Memory matters

Ever feel like you have the memory of a goldfish?  You’re not alone.  untitled (7)However much Omega 3 we manage to squeeze into our diets we all need a little help remembering things from time to time.  Mnemonics, literally meaning memory techniques, are a way of helping us and are especially helpful for visual or kinaesthetic learners.

Acronyms are a very common mnemonic. Take for example the Great Lakes in America from the previous post, Erie, Michigan, Ontario, Huron and Superior.  That’s 5 names to try and remember.  However, by rearranging them, Huron, Ontario, Michigan, Erie, Superior, their initial letters spell out HOMES, something your mind finds a lot easier to remember.

Other examples of common mnemonics: Naughty Elephants Squirt Water is a way children remember the points on a compass or Richard Of York Gave Battle In Vain to remember the 7 colours of the rainbow (red, orange, yellow, green, blue, indigo, violet).  Also, in English we use the rhyme ‘i before e, except after c’ because believe it or not spelling can be difficult for us too!

Mnemonics  can be helpful in language learning.  For instance I remember being taught the Spanish subjunctive at GCSE level with the acronym WEIRDO, each letter representing a use.  In French I remember learning the être verbs in the Passé composé with a picture of a house depicting the different verbs.  Others learnt the acronym DR and MRS VANDERTRAMP.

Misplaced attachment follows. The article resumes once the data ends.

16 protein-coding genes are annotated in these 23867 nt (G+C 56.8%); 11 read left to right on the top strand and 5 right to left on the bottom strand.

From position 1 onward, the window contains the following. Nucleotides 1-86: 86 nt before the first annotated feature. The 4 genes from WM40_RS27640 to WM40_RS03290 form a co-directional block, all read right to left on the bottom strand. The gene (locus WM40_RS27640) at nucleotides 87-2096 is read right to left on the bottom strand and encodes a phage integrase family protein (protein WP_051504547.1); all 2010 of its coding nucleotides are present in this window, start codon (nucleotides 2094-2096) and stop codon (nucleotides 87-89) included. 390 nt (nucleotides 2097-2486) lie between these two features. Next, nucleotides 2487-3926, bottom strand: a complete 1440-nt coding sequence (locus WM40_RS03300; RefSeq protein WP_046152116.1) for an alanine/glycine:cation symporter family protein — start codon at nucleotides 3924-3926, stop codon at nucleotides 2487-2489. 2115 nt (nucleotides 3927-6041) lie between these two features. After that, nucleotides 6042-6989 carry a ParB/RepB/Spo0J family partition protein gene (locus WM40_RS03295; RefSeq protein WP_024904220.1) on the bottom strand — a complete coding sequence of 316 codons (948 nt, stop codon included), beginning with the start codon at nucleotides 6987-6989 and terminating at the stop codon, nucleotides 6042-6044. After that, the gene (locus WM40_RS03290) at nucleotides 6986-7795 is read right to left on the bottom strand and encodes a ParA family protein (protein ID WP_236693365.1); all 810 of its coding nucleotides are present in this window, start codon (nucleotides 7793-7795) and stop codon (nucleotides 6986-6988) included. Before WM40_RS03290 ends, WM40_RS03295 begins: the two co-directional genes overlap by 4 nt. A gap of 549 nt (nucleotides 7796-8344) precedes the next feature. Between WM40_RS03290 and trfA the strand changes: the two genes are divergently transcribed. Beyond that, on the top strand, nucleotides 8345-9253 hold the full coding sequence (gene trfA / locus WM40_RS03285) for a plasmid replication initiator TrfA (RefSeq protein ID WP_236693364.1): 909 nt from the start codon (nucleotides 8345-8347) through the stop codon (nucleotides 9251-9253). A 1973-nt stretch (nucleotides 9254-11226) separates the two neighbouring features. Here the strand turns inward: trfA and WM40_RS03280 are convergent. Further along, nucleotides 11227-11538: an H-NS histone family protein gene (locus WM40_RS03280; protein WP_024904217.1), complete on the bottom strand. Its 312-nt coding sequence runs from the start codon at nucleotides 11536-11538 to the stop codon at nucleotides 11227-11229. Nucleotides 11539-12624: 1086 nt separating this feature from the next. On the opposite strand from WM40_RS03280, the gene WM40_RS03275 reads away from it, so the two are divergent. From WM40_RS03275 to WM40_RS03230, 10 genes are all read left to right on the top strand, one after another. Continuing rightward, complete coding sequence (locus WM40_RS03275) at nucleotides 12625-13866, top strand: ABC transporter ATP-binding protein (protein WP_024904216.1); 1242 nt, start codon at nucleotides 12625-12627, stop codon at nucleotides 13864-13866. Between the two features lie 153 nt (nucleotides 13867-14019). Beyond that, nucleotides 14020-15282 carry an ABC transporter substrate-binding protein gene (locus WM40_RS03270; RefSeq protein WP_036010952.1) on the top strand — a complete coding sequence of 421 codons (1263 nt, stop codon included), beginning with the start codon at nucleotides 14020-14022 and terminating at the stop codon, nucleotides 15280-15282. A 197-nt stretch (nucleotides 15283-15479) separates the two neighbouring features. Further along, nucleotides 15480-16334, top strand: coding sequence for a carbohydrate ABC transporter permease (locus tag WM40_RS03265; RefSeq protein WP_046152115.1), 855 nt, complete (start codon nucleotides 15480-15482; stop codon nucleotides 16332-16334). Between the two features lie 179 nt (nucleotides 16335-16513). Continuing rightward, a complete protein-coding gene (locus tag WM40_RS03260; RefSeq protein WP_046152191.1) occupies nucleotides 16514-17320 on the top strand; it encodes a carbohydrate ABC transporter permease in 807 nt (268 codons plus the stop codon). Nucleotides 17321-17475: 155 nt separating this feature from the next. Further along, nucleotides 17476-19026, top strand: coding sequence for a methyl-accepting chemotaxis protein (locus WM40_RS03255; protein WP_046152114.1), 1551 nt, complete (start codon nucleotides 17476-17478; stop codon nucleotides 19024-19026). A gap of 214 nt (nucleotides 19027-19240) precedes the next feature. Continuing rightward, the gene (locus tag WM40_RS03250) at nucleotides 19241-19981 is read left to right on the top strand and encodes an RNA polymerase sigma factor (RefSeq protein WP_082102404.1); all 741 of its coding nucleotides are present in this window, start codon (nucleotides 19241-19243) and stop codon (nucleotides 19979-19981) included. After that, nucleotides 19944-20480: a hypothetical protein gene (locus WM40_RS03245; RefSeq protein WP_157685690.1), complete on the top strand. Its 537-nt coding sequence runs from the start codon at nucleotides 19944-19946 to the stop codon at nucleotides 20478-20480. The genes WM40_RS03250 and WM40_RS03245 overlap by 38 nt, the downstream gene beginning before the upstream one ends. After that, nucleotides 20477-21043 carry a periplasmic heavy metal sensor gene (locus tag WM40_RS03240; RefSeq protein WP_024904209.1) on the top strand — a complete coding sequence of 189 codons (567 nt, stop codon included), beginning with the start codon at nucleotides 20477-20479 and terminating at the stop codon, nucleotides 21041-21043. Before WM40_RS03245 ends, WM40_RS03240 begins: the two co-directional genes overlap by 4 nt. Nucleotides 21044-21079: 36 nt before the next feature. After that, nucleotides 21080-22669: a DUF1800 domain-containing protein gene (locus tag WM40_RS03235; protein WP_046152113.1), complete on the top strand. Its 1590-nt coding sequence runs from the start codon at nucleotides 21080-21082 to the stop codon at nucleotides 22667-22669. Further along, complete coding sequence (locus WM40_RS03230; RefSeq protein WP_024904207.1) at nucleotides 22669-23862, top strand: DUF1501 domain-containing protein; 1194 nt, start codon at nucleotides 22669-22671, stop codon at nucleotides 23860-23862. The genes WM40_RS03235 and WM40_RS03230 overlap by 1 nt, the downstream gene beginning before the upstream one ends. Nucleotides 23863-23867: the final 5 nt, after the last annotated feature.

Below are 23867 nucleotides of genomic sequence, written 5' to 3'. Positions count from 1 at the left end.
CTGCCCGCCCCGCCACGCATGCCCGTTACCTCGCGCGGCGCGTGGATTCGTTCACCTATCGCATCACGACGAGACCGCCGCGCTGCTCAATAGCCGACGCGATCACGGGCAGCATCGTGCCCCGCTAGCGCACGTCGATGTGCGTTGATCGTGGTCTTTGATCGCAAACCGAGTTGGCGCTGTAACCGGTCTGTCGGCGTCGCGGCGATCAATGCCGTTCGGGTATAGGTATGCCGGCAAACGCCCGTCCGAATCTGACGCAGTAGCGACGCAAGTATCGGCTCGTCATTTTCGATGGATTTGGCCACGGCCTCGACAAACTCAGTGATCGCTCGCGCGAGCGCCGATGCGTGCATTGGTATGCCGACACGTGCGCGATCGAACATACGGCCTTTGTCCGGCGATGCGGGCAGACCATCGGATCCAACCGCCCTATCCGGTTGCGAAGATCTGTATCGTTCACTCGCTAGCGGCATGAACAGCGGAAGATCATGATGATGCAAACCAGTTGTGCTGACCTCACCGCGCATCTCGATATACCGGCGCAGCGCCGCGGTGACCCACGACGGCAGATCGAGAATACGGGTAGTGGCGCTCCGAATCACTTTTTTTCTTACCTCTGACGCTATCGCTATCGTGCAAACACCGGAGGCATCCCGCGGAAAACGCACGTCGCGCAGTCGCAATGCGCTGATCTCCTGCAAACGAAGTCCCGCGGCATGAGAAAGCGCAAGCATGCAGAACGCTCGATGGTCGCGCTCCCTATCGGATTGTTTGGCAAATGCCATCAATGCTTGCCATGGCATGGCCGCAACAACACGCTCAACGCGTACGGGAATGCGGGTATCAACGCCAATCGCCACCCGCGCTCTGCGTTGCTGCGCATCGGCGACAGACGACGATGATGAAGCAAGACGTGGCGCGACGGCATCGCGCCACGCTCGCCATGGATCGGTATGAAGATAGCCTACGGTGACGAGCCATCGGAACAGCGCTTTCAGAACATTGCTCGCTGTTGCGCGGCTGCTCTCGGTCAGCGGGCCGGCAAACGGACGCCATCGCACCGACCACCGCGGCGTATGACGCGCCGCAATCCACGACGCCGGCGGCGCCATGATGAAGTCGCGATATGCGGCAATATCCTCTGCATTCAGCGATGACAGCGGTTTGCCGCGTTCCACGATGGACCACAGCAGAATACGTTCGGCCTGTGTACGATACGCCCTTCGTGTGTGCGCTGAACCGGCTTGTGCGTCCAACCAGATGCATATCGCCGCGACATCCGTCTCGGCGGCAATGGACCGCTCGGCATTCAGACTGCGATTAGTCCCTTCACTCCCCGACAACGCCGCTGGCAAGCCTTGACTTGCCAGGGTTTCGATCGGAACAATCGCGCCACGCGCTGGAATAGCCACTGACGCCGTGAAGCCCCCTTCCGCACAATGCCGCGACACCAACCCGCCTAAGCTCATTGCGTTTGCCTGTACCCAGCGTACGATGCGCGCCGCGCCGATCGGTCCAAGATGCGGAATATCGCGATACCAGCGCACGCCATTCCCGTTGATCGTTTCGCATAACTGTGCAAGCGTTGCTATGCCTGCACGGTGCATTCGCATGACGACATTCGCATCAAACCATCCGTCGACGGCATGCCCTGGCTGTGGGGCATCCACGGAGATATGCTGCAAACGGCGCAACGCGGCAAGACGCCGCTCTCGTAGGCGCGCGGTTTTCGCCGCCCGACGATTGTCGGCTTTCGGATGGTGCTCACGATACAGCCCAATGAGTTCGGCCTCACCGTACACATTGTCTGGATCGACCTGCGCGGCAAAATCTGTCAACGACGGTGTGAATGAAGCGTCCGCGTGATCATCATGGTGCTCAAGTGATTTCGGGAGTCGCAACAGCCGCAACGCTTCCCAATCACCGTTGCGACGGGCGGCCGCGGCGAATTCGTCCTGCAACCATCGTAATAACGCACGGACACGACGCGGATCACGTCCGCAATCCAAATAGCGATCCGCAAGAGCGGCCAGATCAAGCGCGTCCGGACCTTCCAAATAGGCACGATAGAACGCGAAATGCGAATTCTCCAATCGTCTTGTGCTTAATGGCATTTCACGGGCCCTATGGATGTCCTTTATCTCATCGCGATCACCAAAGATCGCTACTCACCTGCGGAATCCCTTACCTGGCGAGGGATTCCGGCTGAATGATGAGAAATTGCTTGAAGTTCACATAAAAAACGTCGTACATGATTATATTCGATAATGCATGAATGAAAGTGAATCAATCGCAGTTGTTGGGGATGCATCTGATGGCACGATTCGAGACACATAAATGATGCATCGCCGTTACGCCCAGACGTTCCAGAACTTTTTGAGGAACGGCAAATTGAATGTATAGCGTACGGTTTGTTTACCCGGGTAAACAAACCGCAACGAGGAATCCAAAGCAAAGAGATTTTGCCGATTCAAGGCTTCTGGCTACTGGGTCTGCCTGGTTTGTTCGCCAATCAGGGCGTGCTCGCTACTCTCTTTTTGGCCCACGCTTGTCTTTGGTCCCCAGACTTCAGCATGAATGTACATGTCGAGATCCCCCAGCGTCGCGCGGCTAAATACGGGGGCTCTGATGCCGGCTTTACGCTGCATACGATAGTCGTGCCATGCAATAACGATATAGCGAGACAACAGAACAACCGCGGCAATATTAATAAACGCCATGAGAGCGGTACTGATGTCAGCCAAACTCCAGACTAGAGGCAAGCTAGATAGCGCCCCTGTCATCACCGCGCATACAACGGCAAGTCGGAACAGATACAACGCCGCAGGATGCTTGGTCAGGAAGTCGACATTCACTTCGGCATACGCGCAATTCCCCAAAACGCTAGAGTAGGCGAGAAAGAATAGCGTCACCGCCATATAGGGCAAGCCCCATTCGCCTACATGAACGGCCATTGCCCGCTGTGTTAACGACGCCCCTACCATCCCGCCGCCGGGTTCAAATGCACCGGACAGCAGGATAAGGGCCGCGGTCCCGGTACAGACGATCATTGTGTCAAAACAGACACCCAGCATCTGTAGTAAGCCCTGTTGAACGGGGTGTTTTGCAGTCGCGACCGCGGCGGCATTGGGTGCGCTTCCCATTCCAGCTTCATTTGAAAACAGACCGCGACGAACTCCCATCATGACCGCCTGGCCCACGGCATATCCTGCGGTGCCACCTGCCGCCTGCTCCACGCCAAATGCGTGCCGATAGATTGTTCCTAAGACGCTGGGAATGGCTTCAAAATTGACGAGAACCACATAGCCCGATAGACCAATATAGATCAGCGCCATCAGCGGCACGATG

So how can you apply mnemonics to learning English as a foreign language?

  • To remember the basics: Add an ‘s’ in present simple for She, He and It.  Well to me that quite simply spells out SHIT.  I have no problem with that being written at the top of a page if it helps you remember to check for this simple spelling change.
  • The order of object questions: Many different quirky sayings can help remember Question word, Auxiliary verb, Subject, Verb (QASV). Ten-year-old Spanish students liked Qué Asco Salchichas Verdes, whereas some more demure pre-intermediate adults came up with Queen Anne Sells Violins.
  • A good one I’ve seen on for remembering the use of for and since: For is used for how long something went on for, whereas since states the starting point in time.

The possibilities are endless.  One thing to bear in mind is that everyone is different.  What works for one person might not work for you.  Nevertheless, there’s no harm in trying mnemonics as a strategy in committing items to your long term memory.


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